Suspension slings

Discussion in 'DIY & MYOG' started by Bob-W, Jun 7, 2020.

  1. Bob-W

    Bob-W Trail Blazer

    This could also have gone in the Hammock Kit forum I suppose:)

    Got 20 metres of 2.5mm Amsteel cord from DD Hammocks and have been making up various loops and slings. Quite therapeutic but rumours that I'm planning to make a fishing net are mere exaggerations :D

    Amsteel/dyneema cord is very slippery and hard to form knots in so splicing is the more common means of joining. Also dyneema has a low melting point and when you cross threads they act in the same way as a weighted wire cutting through ice so the cord can effectively cut itself. The constrictions take most of the load, there's a minimum effective length, but you need to lock things as well and this is done by either a straight splice or a locked Brummel which are basically the cord threaded back through itself a couple of times.

    There's only really three techniques involved: tapering the ends of the cord so it's easy to thread; making the hole to pass the cord through itself; threading the cord inside itself to make the splice/constrictor. I find the first of these the hardest mainly because of my eyesight.

    Started out making some continuous loops as at the top of the photo. Next a dog bone, basically a spliced eye at each end of the line. Then a 1.8m long (needs 3.6m of cord) Whoopie Sling which is an adjustable loop. The washers at mid-left are to stop the adjustable loop being pulled through the constriction which can be seen at centre bottom.


    Total weight of the slings shown is 25g!

    The last thing I've made but it's not shown is a soft shackle - basically a carabiner made out of cord.
    JimH, Teepee, Meadows and 2 others like this.
  2. Shewie

    Shewie Administrator Staff Member

    Good fun isn’t it, not made any whoopies up for a few years as they last so long. My current ones are made from skinny dynaglide which Dutch gave to me, after 5 or 6 years they’re looking a bit sketchy so I’ll probably swap them out before hanging season.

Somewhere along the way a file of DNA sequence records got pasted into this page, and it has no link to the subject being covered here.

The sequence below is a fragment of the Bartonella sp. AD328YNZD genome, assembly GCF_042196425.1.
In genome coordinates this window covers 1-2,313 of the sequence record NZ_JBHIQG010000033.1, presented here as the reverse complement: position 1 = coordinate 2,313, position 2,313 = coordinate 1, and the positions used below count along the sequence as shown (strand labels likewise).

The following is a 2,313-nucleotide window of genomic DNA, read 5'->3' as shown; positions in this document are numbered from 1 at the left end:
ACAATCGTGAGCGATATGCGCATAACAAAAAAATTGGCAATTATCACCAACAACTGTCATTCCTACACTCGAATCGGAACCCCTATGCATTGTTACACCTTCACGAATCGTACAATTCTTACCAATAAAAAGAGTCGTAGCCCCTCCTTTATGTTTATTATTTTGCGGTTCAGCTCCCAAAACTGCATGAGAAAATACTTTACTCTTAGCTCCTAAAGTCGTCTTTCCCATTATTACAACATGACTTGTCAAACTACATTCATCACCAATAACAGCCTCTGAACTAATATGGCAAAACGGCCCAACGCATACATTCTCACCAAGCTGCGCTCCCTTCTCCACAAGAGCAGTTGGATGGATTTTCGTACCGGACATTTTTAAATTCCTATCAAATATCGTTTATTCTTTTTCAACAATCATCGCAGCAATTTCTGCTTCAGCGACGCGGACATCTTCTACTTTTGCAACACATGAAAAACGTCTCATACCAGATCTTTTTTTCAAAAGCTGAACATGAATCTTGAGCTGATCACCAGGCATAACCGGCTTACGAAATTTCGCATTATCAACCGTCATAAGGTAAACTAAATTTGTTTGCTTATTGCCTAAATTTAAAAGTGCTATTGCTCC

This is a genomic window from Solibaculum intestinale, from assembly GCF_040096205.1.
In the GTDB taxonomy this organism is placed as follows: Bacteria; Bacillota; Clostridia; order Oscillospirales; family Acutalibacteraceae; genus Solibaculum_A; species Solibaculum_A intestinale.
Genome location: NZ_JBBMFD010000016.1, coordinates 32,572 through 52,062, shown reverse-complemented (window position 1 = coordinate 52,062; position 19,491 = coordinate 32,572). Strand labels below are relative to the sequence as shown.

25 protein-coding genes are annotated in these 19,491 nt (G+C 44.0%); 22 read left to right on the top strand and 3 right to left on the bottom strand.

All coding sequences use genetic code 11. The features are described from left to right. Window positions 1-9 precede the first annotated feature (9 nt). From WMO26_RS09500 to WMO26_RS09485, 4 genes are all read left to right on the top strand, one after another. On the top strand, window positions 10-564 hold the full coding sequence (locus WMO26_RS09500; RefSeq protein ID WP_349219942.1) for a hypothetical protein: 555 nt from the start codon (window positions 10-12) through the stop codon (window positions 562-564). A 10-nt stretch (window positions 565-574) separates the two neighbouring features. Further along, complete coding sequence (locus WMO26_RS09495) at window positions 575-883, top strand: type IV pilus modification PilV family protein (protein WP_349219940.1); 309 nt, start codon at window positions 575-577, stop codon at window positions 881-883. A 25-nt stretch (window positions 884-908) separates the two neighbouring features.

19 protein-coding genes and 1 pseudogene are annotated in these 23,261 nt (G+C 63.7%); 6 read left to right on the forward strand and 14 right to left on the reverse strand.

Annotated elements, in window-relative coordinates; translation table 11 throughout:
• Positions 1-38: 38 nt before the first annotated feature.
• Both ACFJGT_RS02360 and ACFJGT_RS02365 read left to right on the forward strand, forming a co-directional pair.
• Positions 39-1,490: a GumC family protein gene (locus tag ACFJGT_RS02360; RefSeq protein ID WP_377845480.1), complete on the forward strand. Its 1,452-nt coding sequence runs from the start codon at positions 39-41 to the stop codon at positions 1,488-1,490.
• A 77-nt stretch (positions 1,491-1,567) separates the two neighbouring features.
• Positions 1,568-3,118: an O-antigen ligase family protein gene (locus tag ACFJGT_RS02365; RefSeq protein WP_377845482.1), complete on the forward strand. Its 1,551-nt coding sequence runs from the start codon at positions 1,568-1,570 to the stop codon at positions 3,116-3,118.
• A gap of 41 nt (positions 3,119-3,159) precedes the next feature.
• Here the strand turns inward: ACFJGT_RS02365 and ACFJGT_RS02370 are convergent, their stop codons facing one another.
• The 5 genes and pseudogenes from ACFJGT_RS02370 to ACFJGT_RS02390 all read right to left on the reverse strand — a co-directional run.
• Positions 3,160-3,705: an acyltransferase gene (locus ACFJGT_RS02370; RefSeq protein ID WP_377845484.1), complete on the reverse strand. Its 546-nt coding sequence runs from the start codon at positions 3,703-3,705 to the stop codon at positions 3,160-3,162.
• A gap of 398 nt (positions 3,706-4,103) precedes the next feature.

3. Bob-W

    Bob-W Trail Blazer

    Yeah, appeals to my geekiness!

    Due to my wife commandeering the hammock I bought (TBF it fits her better) we've some fabric on the way to make a hammock for me, she's been doing sewing classes over winter, so I needed to create some continuous loops and the Whoopie Slings anyway. I've only used just over half of the cord so far so about £9 of materials for the two loops and two Whoopie Slings for that.
  4. Meadows

    Meadows Section Hiker

    Nice work. I like the little washer idea, I pilfered my niece's hair beads for mine.
    Are you using straps and toggles?
  5. SafetyThird

    SafetyThird Section Hiker

    I made a few of those a while back with some Amsteel I bought from @Gadget Put continuous loops on the hammock and made a couple of long dog bones as ridge lines. I hadn't spliced anything since I worked offshore in the 90's and that was always much bigger rope :)
  6. Gadget

    Gadget Thru Hiker

    If you want to make other stuff, look up loopie slings and UCRs.
    gixer and SafetyThird like this.
  7. JimH

    JimH Ultralighter

    What do you use for a fid on such a small line?

    I've some 1. 6mm dyneema that I wanted to make soft shackles with but found it really tricky and I'm not very happy with the end results.
  8. Shewie

    Shewie Administrator Staff Member

    I use a piece of thin copper wire from inside a data cable usually
  9. SafetyThird

    SafetyThird Section Hiker

    I use a bit of mig welding wire. I have .6 and .8mm wire. If you'd like a piece I can send you some.
  10. Teepee

    Teepee Thru Hiker

    Mig welding wire too. I have used some stripped out earth core from some ring main with success before.

    Ease of splicing is down the weave of the line too, they all behave differently depending on the number of strands.

    For soft shackles, you don't actually need to splice. The important part is the diamond knot, the restrictor can be made with a sliding scarab knot and it makes them easier to use aswell.
  11. JimH

    JimH Ultralighter

    The sliding knot approach looks interesting, but I guess that doesn't automatically tighten and could shake loose.

    I think my main problem was trying to bury one of the strands until the diamond knot, if I'd gone for a simple loop and kept the 2 strands seperate until the diamond it'd have been simpler.
  12. Teepee

    Teepee Thru Hiker

    Yeah, it doesn't auto tighten but it depends on the use. If the slider is made of something grippy, it doesn't slip much and it's more than fine for hammocks. For fastening things to a pack, then the buried is still better. But, the slider knot makes the soft shackle very easy to use one handed; just hook the big loop over and slide the slider.
  13. Meadows

    Meadows Section Hiker

    Picture hanging wire, not the twisted together stuff works for me on thin cord or a Loop Turner for Amstel.
    The easiest soft shackle I've made is something like an Evo loop but also had success with the 'Tacblades improved soft shackle' end knot, instead of the diamond or button knot.

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